Cleaning Danish customer data with the CVR registry and DataCleaner, part 2 of 3

In my previous blog post we learned that the Danish government has initiated a progressive strategy to make basic public data freely available. Now let’s see how we can use this data to cleanse our data. I will be using DataCleaner to pre- and post-process data needed for the cleansing operation.

We’ll assume you have some customer database with (among other information) a CVR number for (some of) your customers. Here’s a small example MySQL database table that I will use in this blog:

Alternatively you can also use a “P number”, identifying the physical location of the company. As a preparation step we need to build a list of these numbers only, which will be sent to the CVR “Masseudtræk” (mass extraction) service.

Download DataCleaner, start it up and register your customer database as a datastore. We will connect to the MySQL database, containing customer information, but you should connect to whatever datastore your customer information resides in:

Once the database is registered as a datastore, select it with the checkbox to the left , and click the big “Analyze!” button. This will open up the job editing mode of DataCleaner. Expand the tree on the left side to expose your table structure. Here’s what this looks like on my example database:


To create the list of CVR numbers we only need the column containing this information. In my case, this is the “cvr” column. So I double click this column, which adds it to the “Source” tab in the right side of the screen. Before we export the list, we want to make sure we only get the Danish customers in our result. So I also add the country column:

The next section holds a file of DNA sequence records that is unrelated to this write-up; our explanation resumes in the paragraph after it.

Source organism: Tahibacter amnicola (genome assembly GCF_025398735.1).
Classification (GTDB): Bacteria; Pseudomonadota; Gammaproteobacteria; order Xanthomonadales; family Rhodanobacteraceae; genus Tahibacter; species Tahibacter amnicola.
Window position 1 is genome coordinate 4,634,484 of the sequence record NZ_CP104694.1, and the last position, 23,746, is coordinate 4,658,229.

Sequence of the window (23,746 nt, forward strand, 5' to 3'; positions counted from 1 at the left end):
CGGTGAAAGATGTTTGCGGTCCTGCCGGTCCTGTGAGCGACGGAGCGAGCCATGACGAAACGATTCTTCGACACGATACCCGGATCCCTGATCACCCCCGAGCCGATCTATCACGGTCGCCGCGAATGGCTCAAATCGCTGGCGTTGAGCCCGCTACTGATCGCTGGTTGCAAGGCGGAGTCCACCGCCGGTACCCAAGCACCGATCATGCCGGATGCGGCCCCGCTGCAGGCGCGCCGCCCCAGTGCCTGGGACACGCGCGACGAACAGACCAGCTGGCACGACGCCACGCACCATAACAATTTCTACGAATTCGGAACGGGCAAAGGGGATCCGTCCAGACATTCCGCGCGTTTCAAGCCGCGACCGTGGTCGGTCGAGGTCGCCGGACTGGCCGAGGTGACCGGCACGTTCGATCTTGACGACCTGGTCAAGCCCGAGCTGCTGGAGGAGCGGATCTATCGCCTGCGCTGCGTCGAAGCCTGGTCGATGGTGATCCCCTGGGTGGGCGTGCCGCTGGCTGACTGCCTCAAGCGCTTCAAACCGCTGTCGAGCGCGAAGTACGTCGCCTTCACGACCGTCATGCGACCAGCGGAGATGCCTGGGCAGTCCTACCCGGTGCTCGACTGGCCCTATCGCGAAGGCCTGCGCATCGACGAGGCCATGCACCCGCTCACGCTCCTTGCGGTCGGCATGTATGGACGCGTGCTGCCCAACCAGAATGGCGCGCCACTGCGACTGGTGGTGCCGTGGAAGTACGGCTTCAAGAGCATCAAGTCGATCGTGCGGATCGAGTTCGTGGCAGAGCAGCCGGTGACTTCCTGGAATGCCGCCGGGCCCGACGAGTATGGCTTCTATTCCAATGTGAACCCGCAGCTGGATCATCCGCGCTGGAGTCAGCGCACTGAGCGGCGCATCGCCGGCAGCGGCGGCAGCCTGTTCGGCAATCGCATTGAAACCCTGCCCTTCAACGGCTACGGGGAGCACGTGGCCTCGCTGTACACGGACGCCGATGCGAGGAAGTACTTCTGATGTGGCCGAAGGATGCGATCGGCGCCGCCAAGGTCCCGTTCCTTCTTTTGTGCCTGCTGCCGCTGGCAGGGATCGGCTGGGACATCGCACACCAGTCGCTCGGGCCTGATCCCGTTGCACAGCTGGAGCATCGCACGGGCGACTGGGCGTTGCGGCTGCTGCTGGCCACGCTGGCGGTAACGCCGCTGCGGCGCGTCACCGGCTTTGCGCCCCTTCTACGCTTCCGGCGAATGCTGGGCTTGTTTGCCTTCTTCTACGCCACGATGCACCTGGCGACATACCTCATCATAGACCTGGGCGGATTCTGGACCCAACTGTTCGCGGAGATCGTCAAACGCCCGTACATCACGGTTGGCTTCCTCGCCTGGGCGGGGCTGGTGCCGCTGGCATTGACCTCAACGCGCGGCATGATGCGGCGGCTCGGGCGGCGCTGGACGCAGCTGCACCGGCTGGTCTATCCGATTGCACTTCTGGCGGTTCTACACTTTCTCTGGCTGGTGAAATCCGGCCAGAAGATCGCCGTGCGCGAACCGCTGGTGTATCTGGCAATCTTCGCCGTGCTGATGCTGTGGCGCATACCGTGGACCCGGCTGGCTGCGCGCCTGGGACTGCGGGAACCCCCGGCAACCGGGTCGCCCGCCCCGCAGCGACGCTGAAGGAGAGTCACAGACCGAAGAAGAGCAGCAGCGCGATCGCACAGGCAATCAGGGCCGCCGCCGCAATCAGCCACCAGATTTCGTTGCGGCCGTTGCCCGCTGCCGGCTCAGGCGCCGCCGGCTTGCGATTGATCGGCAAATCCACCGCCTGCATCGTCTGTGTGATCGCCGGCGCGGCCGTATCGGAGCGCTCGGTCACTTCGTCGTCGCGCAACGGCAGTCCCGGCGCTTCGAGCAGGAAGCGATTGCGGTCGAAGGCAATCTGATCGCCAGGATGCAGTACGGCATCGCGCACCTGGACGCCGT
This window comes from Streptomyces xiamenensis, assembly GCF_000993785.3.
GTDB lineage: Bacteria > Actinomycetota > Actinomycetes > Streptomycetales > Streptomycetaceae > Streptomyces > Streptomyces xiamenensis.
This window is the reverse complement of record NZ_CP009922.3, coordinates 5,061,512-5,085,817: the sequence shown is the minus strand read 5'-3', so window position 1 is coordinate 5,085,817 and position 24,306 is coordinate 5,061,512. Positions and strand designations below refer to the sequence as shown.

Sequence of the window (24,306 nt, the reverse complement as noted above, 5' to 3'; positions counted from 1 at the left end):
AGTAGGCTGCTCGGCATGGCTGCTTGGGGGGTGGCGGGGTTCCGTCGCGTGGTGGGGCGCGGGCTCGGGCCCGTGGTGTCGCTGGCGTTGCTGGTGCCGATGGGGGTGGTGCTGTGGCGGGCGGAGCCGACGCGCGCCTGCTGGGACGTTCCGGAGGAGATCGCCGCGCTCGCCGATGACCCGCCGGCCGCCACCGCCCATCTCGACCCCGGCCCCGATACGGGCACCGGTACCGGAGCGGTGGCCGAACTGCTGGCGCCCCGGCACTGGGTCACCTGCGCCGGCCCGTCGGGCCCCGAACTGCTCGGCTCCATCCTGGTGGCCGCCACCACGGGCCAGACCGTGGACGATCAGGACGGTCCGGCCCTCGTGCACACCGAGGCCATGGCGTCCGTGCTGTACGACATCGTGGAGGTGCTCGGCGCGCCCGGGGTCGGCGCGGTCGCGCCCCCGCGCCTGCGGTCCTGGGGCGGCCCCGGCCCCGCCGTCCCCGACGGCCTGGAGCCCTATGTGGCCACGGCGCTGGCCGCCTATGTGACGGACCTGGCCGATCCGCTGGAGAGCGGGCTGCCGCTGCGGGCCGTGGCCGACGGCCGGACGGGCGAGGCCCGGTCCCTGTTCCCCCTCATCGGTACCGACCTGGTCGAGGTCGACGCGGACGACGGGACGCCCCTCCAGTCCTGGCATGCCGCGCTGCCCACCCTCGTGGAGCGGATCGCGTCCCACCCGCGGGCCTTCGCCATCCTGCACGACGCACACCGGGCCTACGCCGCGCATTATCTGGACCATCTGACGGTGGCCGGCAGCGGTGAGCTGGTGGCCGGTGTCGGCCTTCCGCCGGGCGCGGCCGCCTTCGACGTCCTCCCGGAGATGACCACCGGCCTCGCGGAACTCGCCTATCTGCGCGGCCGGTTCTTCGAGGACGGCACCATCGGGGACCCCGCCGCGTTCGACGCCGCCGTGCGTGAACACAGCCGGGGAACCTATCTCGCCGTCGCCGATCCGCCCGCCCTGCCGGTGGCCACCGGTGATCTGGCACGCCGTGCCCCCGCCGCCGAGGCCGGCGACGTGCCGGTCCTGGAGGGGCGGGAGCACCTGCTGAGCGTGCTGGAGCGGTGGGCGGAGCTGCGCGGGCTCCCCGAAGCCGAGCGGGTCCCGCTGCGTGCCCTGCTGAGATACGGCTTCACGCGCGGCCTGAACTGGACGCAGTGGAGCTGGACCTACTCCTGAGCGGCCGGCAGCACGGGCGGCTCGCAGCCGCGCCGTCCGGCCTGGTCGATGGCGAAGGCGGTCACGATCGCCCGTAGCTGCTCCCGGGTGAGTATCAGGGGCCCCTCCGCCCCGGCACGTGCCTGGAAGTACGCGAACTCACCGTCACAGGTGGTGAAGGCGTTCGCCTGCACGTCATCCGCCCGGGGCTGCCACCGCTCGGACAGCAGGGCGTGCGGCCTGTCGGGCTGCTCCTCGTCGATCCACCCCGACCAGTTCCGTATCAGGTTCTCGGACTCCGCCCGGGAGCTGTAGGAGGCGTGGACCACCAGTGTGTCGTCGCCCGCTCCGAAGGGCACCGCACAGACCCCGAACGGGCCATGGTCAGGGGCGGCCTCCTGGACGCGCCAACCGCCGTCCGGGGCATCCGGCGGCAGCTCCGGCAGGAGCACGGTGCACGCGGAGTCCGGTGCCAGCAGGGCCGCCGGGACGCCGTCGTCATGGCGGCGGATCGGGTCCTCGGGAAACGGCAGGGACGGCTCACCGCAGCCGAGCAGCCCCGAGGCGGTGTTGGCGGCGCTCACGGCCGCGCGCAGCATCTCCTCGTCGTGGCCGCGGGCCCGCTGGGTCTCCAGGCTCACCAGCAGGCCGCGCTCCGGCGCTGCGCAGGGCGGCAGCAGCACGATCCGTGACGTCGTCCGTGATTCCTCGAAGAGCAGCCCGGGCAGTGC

To perform the exclusion of non-Danish countries, we need to use an Equals filter. Click “Transform -> Filter -> Equals”. This will add a new tab, in which we can select the column to do filtering on, as well as the number of values that we’re looking for. In my database it seems that the country column contains both “Denmark” and “DK” values, so I add them both:

With this filter applied, we’re actually ready to write the export file. We’re interested in all records that evaluate “VALID” in this filter (e.g. equal to either “DK” or “Denmark”), so click this button and select “Set as default requirement”. Now click the “Write data” item in the top menu, and select “Create CSV file”:

This will bring up a new tab for configuring the exported CSV file. Fill in a name of the CSV file, and select a whitespace as the “Quote character” (since the CVR system does not currently support quote characters in the input):

Now click the big “Execute” button. The job will run and produce a text file similar to:

Notice the initial “cvr” header. This is added by DataCleaner to keep track of column names, but in this context it is a little inconvenient, since the CVR system requires no headers. So delete that line.

Now you can go to the CVR website and click “Masseudtræk”. Upload your file using the web form, and wait for it to be processed:

Note: Lately I’ve experienced quite some downtime on this service. So if you get an error message at this point, it is not uncommon at the moment. I imagine the CVR registry will become more stable as soon as  they get used to the new load on their servers ;-)

When the file has been processed, the resulting company information will be available for you in your email inbox. Click the link in the email and download the file on your local disk. It will look something like this, if you open it in a text editor:

Now you have an up-to-date, high-quality file with company information for your customers. This includes both information that you already might have (like address information), but potentially also new data that you did not already have (like phone number, industry code, number of employees etc.).

In my next blog post I will go through the process of writing this information to your customer database – updating it with the most recent information, and enriching it with information that was never there before!

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